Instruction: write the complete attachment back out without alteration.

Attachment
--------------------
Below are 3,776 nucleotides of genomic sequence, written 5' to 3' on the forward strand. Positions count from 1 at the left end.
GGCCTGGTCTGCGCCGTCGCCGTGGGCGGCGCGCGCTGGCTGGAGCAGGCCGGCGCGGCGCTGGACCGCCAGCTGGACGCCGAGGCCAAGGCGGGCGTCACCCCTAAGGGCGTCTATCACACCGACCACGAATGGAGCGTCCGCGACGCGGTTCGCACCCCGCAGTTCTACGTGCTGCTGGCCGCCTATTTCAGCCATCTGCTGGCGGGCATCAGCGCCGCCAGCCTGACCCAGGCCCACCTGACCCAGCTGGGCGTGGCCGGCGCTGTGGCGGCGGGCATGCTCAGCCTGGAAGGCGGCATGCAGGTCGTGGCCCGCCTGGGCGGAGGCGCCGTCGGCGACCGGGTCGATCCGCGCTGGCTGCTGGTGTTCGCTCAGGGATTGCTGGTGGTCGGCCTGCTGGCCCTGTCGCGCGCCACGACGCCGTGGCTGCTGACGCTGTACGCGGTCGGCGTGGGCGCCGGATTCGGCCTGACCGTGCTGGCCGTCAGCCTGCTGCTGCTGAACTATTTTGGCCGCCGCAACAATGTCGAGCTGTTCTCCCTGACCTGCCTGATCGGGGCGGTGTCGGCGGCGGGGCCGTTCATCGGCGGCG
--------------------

Below are 3,776 nucleotides of genomic sequence, written 5' to 3' on the forward strand. Positions count from 1 at the left end.
GGCCTGGTCTGCGCCGTCGCCGTGGGCGGCGCGCGCTGGCTGGAGCAGGCCGGCGCGGCGCTGGACCGCCAGCTGGACGCCGAGGCCAAGGCGGGCGTCACCCCTAAGGGCGTCTATCACACCGACCACGAATGGAGCGTCCGCGACGCGGTTCGCACCCCGCAGTTCTACGTGCTGCTGGCCGCCTATTTCAGCCATCTGCTGGCGGGCATCAGCGCCGCCAGCCTGACCCAGGCCCACCTGACCCAGCTGGGCGTGGCCGGCGCTGTGGCGGCGGGCATGCTCAGCCTGGAAGGCGGCATGCAGGTCGTGGCCCGCCTGGGCGGAGGCGCCGTCGGCGACCGGGTCGATCCGCGCTGGCTGCTGGTGTTCGCTCAGGGATTGCTGGTGGTCGGCCTGCTGGCCCTGTCGCGCGCCACGACGCCGTGGCTGCTGACGCTGTACGCGGTCGGCGTGGGCGCCGGATTCGGCCTGACCGTGCTGGCCGTCAGCCTGCTGCTGCTGAACTATTTTGGCCGCCGCAACAATGTCGAGCTGTTCTCCCTGACCTGCCTGATCGGGGCGGTGTCGGCGGCGGGGCCGTTCATCGGCGGCG